ANNASOPHIA: We saw some drawings in Gabor Csupo's office of a lot of the characters, so I really tried to study those paintings and drawings and visualize when I was acting what they would be like but I didn't know how big they would be. Like the Terabithian Army, I didn't know if it was going to be the size of this room, or if it was going to fill up the whole forest, or if it was going to be a little army, or it was going to be this big or that big (motions with fingers getting bigger). I really had no idea. I traveled to WETA Studios, which is the people who did all the special effects, and they did Lord of the Rings and Narnia. And they started to work on our film, and I was so happy, I was like "Wow! This is really going to turn out to be great!" It was beautiful. All the little warriors, they showed a little close up of them and just how intricate they are. You know, they're just not wearing normal everyday warrior clothes, I guess (laughs). They're all different.

ZACH: I was wondering, this film has a lot of heavy issues. The death of someone young, your own age. Did you have...I know you didn't have much time while you were making the film to reflect on it, but reflecting on it, what do you think about a topic like this being raised in a film.

JOSH: I think it's great because so many times in family and children's movies, everything is sugar coated. They never show the real side of life, and this movie has so much realistic things in it. Like so many things about life lessons and things that actually happen. Kids really do get bullied. Jess has a lot of imperfections and he has a lot of character flaws, and stuff like that, and that's natural. That's how it is in real life. The fact that things like what happens in the movie happen in real life make it great for kids to be exposed to at young ages, so that when it does come up, when that stuff does happen to them, they're not shocked. They've seen it in movies before.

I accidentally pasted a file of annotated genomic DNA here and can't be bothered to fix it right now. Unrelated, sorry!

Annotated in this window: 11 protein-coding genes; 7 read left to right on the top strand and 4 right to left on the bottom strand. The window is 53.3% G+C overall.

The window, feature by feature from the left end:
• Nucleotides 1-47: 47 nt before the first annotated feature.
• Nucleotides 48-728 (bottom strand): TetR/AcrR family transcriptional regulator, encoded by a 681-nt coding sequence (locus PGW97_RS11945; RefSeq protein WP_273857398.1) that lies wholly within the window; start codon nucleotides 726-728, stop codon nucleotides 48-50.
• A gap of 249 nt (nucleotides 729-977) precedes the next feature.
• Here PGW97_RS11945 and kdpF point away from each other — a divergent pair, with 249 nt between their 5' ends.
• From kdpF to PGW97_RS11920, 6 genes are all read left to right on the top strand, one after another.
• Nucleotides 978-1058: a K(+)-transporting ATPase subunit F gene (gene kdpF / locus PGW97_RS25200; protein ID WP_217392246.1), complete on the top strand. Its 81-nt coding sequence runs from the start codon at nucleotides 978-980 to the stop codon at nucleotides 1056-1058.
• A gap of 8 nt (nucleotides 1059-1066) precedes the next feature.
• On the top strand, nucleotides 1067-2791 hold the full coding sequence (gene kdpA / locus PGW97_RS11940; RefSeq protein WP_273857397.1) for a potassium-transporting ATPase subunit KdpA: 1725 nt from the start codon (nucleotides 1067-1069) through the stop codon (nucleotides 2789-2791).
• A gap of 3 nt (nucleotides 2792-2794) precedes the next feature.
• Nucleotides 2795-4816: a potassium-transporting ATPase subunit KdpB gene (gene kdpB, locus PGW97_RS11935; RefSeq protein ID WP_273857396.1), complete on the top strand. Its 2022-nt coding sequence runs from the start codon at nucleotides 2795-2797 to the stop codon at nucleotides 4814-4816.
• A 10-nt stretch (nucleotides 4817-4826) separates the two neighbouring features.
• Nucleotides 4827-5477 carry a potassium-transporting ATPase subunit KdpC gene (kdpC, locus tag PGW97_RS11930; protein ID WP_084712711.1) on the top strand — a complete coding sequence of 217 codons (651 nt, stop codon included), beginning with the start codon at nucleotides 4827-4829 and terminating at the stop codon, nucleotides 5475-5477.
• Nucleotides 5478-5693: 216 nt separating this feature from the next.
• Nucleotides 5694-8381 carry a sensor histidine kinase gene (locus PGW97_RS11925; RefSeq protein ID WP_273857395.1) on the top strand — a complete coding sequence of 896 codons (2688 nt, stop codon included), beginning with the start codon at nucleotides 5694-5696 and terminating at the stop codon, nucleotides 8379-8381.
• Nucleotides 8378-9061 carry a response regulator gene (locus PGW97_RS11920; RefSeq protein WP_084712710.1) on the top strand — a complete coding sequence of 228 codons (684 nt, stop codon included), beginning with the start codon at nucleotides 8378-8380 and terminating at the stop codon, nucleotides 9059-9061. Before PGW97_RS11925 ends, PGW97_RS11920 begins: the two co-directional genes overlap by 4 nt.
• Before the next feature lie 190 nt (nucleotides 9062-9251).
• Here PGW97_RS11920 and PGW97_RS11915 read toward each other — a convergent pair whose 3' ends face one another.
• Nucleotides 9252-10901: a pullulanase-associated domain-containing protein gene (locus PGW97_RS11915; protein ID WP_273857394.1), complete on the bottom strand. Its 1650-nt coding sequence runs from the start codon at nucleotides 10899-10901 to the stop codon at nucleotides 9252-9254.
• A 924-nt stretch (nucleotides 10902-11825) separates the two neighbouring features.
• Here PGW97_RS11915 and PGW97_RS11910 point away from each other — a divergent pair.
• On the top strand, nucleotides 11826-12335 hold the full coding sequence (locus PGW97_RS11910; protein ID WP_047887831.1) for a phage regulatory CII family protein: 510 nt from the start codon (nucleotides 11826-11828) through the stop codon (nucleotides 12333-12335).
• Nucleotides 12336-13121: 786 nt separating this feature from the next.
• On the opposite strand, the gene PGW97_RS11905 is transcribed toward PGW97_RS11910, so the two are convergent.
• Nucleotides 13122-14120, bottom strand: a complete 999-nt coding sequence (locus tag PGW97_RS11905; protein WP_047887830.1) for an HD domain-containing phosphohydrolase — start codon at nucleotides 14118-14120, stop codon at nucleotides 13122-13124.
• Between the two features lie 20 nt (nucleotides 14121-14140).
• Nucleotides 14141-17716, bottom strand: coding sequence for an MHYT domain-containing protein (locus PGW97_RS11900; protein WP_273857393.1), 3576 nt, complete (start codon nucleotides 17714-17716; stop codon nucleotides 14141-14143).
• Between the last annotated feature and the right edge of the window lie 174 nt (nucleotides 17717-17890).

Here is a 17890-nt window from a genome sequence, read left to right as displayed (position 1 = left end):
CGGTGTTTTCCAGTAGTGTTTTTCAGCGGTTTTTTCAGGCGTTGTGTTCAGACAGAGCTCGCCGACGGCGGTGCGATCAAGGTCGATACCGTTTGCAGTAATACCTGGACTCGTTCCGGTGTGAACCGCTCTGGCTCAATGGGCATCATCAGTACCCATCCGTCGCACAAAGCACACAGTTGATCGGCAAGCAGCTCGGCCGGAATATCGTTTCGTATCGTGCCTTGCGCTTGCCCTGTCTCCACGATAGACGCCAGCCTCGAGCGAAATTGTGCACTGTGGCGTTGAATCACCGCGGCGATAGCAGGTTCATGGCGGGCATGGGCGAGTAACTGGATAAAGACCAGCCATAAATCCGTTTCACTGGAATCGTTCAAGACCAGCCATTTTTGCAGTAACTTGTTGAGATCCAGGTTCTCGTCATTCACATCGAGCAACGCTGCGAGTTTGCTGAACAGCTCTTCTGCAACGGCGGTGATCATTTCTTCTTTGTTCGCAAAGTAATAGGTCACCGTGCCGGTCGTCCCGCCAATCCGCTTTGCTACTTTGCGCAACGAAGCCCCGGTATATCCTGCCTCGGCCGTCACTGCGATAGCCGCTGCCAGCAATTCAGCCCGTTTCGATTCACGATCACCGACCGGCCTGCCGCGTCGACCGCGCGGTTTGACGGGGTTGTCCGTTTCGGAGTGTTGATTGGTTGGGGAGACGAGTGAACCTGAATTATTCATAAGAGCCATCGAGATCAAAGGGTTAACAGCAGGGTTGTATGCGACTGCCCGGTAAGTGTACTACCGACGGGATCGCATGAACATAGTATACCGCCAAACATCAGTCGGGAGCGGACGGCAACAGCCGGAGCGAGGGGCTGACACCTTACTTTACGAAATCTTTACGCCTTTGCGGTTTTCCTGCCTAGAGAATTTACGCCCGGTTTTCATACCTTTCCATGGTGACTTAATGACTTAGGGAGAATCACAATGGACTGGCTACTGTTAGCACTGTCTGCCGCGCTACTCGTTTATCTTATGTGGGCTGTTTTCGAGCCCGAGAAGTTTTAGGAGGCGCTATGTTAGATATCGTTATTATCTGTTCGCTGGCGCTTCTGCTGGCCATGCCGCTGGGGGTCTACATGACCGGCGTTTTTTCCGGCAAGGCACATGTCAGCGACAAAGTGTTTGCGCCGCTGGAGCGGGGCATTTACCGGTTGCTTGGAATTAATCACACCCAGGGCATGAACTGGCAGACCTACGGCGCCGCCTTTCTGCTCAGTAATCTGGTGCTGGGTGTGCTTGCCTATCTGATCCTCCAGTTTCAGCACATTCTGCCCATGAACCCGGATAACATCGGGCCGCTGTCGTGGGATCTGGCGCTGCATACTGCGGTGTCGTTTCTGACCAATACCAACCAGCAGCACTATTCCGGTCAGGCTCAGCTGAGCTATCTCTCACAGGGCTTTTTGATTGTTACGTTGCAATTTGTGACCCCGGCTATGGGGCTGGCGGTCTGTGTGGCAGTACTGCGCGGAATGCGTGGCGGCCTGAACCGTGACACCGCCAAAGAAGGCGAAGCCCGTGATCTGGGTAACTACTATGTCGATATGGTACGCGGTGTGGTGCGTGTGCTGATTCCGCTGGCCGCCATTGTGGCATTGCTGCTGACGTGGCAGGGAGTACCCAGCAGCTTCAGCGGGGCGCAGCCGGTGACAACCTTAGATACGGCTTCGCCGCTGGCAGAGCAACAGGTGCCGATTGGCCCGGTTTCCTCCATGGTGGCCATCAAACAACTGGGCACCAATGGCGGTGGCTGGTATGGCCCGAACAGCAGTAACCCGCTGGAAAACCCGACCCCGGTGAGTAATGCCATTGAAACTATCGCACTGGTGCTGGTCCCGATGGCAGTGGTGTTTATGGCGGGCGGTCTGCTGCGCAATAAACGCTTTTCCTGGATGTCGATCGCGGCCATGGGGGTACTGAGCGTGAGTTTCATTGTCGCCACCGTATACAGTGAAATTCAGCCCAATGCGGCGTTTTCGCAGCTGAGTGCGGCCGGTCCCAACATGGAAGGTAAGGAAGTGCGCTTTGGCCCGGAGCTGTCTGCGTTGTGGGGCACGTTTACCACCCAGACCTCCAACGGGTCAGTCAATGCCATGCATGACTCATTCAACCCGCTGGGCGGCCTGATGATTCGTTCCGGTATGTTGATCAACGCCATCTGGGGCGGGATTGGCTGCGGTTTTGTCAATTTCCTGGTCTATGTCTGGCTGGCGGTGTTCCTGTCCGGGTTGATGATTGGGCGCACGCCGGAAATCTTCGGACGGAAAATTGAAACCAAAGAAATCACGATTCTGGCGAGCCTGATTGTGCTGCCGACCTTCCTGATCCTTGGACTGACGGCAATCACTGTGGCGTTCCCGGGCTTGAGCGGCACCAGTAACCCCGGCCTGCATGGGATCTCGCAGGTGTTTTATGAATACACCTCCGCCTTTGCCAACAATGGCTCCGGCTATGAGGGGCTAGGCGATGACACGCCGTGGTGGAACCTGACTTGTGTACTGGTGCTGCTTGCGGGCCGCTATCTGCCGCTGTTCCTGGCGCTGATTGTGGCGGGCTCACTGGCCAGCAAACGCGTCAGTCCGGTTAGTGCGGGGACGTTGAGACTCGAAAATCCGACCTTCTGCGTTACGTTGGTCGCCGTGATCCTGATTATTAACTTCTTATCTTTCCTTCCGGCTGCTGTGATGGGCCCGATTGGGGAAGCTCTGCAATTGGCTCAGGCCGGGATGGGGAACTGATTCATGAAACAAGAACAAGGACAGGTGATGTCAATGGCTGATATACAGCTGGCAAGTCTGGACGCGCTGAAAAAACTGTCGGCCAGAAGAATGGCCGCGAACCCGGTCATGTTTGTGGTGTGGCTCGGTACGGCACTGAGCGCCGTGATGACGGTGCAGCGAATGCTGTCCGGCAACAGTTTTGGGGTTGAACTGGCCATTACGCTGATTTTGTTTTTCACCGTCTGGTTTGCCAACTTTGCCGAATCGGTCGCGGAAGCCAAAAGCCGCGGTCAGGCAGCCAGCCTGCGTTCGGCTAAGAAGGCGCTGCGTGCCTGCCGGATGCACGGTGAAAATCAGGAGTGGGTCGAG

ANNASOPHIA: I agree with Josh, I think it's important for kids. It doesn't mean that they have to grow up, it doesn't mean they have to see really intense movies at a really super young age, because that's just...they don't need to be exposed to that kind of stuff. But bad stuff does happen because it's the real world. They don't have to grow up, they just need to be worldly and know what's going on around them, because we're the next generation and if we don't know what's going on in the world, we can't make a better future for everyone.

(at this point the publicity contact says there's just time for one more question)

PAM: Can you talk about the dynamic that you formed with the little girl who played your sister? You're so adorable together.

JOSH: Bailee Madison was her name, and she played May Belle, my little sister. And she was just a little firecracker of energy. This is a little 7 year old girl and every time you hear her voice, every time you see her, your face just lights up and you have to laugh because she's just so cute. And she was such a great actress for such a young age to understand her character and to have these heavy dialogue scenes where she's just talking quite a bit...She's totally on her own and has her own feelings about the character, she's amazing.

ANNASOPHIA: It was great to see that she wasn't too adult, you know? She was still a little girl and really real and I loved watching her because she really reminded me of Leslie. She's just so free and...I was watching her dance around in the hotel room one day, she was dancing around and she tripped over herself and falls down, and gets right back up and dances again. She wasn't ashamed or embarrassed, she was just dancing. And she was like, "Come on, AnnaSophia, join me!" And I was having so much fun just watching her...she's really good in the movie. Very cute.

At this point the interview was over and the polite "Thank Yous" were exchanged. AnnaSophia and Josh took a picture with my very shy 10 year old daughter who told them she was 9 when they asked, even though her birthday was 4 months ago. And here it is!

-Robert Berry






bottom of the page